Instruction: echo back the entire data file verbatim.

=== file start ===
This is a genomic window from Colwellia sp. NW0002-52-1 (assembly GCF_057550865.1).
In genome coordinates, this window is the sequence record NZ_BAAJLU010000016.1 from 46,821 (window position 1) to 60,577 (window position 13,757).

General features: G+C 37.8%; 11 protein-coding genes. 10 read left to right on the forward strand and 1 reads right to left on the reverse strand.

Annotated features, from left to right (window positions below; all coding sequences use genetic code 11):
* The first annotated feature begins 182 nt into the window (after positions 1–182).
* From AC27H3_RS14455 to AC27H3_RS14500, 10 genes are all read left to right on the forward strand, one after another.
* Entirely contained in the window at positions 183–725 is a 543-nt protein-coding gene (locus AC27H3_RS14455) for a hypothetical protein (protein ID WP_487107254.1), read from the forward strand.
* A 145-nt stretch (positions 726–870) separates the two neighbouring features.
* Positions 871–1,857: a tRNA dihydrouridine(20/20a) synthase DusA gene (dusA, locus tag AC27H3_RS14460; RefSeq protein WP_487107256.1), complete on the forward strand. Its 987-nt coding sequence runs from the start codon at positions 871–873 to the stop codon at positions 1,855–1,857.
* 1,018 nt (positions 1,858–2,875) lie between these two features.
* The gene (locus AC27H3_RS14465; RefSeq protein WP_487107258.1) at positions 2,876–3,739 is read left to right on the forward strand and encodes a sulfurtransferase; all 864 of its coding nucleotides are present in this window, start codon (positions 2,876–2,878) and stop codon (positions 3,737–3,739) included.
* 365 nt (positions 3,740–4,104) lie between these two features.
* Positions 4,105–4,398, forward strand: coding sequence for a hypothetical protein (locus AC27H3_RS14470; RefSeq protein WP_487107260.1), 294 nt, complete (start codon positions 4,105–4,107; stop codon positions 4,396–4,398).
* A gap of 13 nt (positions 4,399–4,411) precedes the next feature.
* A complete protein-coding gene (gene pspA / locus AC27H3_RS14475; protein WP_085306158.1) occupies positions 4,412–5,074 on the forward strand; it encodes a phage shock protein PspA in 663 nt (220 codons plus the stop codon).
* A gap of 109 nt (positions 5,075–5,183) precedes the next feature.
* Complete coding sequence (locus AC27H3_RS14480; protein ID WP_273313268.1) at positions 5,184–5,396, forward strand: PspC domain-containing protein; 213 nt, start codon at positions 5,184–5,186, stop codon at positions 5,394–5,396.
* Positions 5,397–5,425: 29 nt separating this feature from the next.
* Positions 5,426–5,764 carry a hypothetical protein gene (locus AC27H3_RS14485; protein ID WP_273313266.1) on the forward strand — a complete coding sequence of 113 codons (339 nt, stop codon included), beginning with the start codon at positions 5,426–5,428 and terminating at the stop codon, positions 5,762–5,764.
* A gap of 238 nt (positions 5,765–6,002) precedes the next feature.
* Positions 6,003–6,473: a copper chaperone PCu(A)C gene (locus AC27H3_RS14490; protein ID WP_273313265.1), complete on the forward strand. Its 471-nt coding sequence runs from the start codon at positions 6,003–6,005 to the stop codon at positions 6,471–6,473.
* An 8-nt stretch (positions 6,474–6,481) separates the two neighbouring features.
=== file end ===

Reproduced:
This is a genomic window from Colwellia sp. NW0002-52-1 (assembly GCF_057550865.1).
In genome coordinates, this window is the sequence record NZ_BAAJLU010000016.1 from 46,821 (window position 1) to 60,577 (window position 13,757).

General features: G+C 37.8%; 11 protein-coding genes. 10 read left to right on the forward strand and 1 reads right to left on the reverse strand.

Annotated features, from left to right (window positions below; all coding sequences use genetic code 11):
* The first annotated feature begins 182 nt into the window (after positions 1–182).
* From AC27H3_RS14455 to AC27H3_RS14500, 10 genes are all read left to right on the forward strand, one after another.
* Entirely contained in the window at positions 183–725 is a 543-nt protein-coding gene (locus AC27H3_RS14455) for a hypothetical protein (protein ID WP_487107254.1), read from the forward strand.
* A 145-nt stretch (positions 726–870) separates the two neighbouring features.
* Positions 871–1,857: a tRNA dihydrouridine(20/20a) synthase DusA gene (dusA, locus tag AC27H3_RS14460; RefSeq protein WP_487107256.1), complete on the forward strand. Its 987-nt coding sequence runs from the start codon at positions 871–873 to the stop codon at positions 1,855–1,857.
* 1,018 nt (positions 1,858–2,875) lie between these two features.
* The gene (locus AC27H3_RS14465; RefSeq protein WP_487107258.1) at positions 2,876–3,739 is read left to right on the forward strand and encodes a sulfurtransferase; all 864 of its coding nucleotides are present in this window, start codon (positions 2,876–2,878) and stop codon (positions 3,737–3,739) included.
* 365 nt (positions 3,740–4,104) lie between these two features.
* Positions 4,105–4,398, forward strand: coding sequence for a hypothetical protein (locus AC27H3_RS14470; RefSeq protein WP_487107260.1), 294 nt, complete (start codon positions 4,105–4,107; stop codon positions 4,396–4,398).
* A gap of 13 nt (positions 4,399–4,411) precedes the next feature.
* A complete protein-coding gene (gene pspA / locus AC27H3_RS14475; protein WP_085306158.1) occupies positions 4,412–5,074 on the forward strand; it encodes a phage shock protein PspA in 663 nt (220 codons plus the stop codon).
* A gap of 109 nt (positions 5,075–5,183) precedes the next feature.
* Complete coding sequence (locus AC27H3_RS14480; protein ID WP_273313268.1) at positions 5,184–5,396, forward strand: PspC domain-containing protein; 213 nt, start codon at positions 5,184–5,186, stop codon at positions 5,394–5,396.
* Positions 5,397–5,425: 29 nt separating this feature from the next.
* Positions 5,426–5,764 carry a hypothetical protein gene (locus AC27H3_RS14485; protein ID WP_273313266.1) on the forward strand — a complete coding sequence of 113 codons (339 nt, stop codon included), beginning with the start codon at positions 5,426–5,428 and terminating at the stop codon, positions 5,762–5,764.
* A gap of 238 nt (positions 5,765–6,002) precedes the next feature.
* Positions 6,003–6,473: a copper chaperone PCu(A)C gene (locus AC27H3_RS14490; protein ID WP_273313265.1), complete on the forward strand. Its 471-nt coding sequence runs from the start codon at positions 6,003–6,005 to the stop codon at positions 6,471–6,473.
* An 8-nt stretch (positions 6,474–6,481) separates the two neighbouring features.